|Important||This document may not represent best practices for current development, links to downloads and other resources may no longer be valid. Current recommended version can be found here. ArchiveDisclaimer|
Installation and Setup
As you install Visual Studio .NET, you will have the opportunity to choose among several different installation and setup options. This topic will help you familiarize yourself with these options, and direct you to appropriate help.
You also can refer to the Readme files, located in the root of the installation CD or DVD. The Readme files contain detailed information on installation issues for all of the products in Visual Studio .NET. The Readme files are in HTML format and can be viewed with an Internet browser such as Microsoft Internet Explorer 4.0 or later. For information on locating Readme files, refer to the topic Locating Readme Files.
The following sections provide more information on various aspects of setup:
|For information on||See|
|Installing Visual Studio .NET 2002 and Visual Studio .NET 2003 on the same machine||Side-by-Side Installations of Visual Studio .NET|
|The user permissions required to install Visual Studio .NET||User Permissions|
|Administrator setup and installing remote components||Advanced Setup Options|
|How to check for service releases and security fixes||Service Releases|
|How to register your product installation||Registering the Product|
|How to repair your current installation||Repairing Your Product Installation|
Visual Studio supports installation of versions 2002 and 2003 on the same machine, which allows you to evaluate the latest version of Visual Studio and upgrade gradually.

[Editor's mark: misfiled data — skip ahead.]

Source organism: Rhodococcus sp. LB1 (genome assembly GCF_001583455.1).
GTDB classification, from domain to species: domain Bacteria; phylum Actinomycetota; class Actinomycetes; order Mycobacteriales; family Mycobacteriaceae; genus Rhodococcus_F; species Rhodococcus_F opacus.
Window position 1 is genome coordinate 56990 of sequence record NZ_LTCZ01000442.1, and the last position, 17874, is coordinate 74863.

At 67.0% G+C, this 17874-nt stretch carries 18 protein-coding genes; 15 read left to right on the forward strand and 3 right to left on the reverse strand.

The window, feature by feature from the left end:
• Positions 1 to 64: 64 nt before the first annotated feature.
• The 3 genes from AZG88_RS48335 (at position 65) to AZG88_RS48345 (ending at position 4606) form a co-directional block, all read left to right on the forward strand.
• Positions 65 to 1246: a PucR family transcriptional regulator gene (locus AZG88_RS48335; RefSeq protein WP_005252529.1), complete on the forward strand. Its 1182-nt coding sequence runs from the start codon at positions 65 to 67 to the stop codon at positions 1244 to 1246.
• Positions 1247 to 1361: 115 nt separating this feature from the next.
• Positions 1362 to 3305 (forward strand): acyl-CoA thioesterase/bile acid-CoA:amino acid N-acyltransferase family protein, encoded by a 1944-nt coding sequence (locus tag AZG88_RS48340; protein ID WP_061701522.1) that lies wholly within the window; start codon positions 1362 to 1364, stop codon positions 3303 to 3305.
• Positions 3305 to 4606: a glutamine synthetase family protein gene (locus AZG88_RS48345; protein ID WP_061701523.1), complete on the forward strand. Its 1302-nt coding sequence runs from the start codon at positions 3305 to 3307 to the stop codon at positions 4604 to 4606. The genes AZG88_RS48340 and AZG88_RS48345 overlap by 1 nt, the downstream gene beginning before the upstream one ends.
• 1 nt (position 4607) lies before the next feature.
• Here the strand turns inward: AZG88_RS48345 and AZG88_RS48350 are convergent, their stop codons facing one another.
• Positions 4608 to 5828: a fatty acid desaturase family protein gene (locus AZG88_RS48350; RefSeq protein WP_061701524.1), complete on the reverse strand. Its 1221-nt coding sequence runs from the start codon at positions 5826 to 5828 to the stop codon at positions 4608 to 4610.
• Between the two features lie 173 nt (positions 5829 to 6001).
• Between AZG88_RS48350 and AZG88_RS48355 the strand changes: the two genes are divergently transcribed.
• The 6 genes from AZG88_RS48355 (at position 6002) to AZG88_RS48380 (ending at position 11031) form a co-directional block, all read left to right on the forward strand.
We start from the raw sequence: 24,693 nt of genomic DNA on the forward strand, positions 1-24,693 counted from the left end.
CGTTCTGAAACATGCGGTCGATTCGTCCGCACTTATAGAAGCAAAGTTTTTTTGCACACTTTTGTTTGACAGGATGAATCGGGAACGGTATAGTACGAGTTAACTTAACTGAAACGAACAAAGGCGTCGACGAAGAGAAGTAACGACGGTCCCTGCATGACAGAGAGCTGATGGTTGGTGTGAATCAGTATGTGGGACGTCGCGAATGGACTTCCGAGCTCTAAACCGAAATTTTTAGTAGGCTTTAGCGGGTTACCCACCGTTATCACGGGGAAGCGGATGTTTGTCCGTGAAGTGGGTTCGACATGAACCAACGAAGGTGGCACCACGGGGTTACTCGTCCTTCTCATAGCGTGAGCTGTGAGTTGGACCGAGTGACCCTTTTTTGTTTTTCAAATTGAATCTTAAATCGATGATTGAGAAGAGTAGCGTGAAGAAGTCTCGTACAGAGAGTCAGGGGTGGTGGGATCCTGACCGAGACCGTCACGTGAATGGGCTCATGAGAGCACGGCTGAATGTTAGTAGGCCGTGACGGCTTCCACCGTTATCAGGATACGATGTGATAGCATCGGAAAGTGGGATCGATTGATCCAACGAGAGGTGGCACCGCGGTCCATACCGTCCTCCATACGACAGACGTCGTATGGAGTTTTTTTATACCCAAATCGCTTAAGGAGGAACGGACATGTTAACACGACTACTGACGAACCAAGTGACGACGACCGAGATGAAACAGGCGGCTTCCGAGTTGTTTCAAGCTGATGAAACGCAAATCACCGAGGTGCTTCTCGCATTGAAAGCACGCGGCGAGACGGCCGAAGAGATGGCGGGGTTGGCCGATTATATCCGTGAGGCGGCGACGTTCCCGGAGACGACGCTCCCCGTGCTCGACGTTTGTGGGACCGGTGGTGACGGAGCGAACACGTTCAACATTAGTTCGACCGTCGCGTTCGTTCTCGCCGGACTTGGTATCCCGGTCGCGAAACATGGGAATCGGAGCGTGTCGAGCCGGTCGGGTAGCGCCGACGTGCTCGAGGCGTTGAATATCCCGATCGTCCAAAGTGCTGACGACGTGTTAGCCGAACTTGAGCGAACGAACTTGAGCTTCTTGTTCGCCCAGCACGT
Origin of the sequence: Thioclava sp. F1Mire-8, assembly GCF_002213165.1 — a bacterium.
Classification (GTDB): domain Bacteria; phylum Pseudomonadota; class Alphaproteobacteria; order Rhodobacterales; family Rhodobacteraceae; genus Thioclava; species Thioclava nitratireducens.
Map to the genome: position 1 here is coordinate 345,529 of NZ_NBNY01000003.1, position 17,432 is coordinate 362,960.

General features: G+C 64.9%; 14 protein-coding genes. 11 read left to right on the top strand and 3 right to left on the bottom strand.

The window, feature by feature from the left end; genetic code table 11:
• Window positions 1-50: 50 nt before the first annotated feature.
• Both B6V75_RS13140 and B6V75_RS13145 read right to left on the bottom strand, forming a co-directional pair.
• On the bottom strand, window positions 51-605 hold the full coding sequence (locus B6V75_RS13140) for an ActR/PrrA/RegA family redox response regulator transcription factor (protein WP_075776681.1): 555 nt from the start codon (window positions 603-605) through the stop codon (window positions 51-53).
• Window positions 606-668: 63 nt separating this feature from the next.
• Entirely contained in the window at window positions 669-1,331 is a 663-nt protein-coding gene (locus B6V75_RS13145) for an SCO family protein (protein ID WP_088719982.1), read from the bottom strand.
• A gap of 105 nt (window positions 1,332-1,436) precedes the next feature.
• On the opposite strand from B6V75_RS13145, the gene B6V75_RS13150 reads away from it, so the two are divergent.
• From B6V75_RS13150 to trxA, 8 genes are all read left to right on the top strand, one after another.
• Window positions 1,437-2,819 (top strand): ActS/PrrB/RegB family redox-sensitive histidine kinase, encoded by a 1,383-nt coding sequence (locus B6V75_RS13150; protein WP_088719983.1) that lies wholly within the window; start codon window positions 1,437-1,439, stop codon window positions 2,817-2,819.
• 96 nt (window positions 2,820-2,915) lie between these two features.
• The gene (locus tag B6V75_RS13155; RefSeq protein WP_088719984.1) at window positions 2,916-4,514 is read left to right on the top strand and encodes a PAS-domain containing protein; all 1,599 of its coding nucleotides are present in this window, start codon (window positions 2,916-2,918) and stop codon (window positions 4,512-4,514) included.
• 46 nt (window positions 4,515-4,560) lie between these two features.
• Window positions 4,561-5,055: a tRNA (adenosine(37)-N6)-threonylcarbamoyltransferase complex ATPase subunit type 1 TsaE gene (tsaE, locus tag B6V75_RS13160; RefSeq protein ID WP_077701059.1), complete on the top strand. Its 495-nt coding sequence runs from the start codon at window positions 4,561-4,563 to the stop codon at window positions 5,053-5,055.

You should be aware of the following conditions:
- If you open a solution created with Visual Studio .NET 2002 in Visual Studio .NET 2003 and save the solution, you can no longer open the solution in Visual Studio .NET 2002.
- Visual Studio .NET 2002 shipped with version 1.0 of the Microsoft .NET Framework SDK; Visual Studio .NET 2003 shipped with version 1.1. If you have both versions of the .NET Framework installed, Visual Studio .NET 2003 allows you to choose which version your projects support. Visual Basic, Visual C#, and Visual J# projects use a new property, Supported Runtimes. Visual C++ provides a way to manually specify runtime support. For more information, select a topic from the table.
Language Topic Visual Basic Build, Common Properties, <Projectname> Property Pages Dialog Box C# General, Common Properties, <Projectname> Property Pages Dialog Box Visual J# General, Common Properties, <Projectname> Property Pages Dialog Box Visual C++ Running a Managed C++ Application on a Previous Version's Runtime JScript Running a JScript Application on a Previous Version of the Common Language Runtime
- You can copy certain Options dialog box settings from Visual Studio .NET 2002 to Visual Studio .NET 2003. For more information, see Migrate Options Dialog Box and /migratesettings.
- Changes in how ProgIDs are handled in the Visual Studio .NET 2003 Automation model can cause errors with add-ins written in Visual Studio .NET 2002. Also, invoking new instantiations of the Visual Studio .NET IDE now requires a version-dependent ProgID. For more information about these issues, see Side-By-Side Automation Compatibility Issues and Migrating Add-in Solutions from Visual Studio .NET 2002 to Visual Studio .NET 2003.
Side-by-Side Installations of Help
If you install Visual Studio .NET 2002 and Visual Studio .NET 2003 on the same machine, you also install two different versions of Help for Visual Studio.
You should be aware of the following conditions:
- The Help that installs with Visual Studio .NET 2003 includes corrections and additional information that also applies to Visual Studio .NET 2002 as well as new information for the features and updates provided in Visual Studio .NET 2003.
- To save space on your machine, you can specify that Visual Studio .NET 2002 use the version of Help included with Visual Studio .NET 2003 and then uninstall the Visual Studio .NET 2002 Help files. For more information, see Combined Help Collection Manager.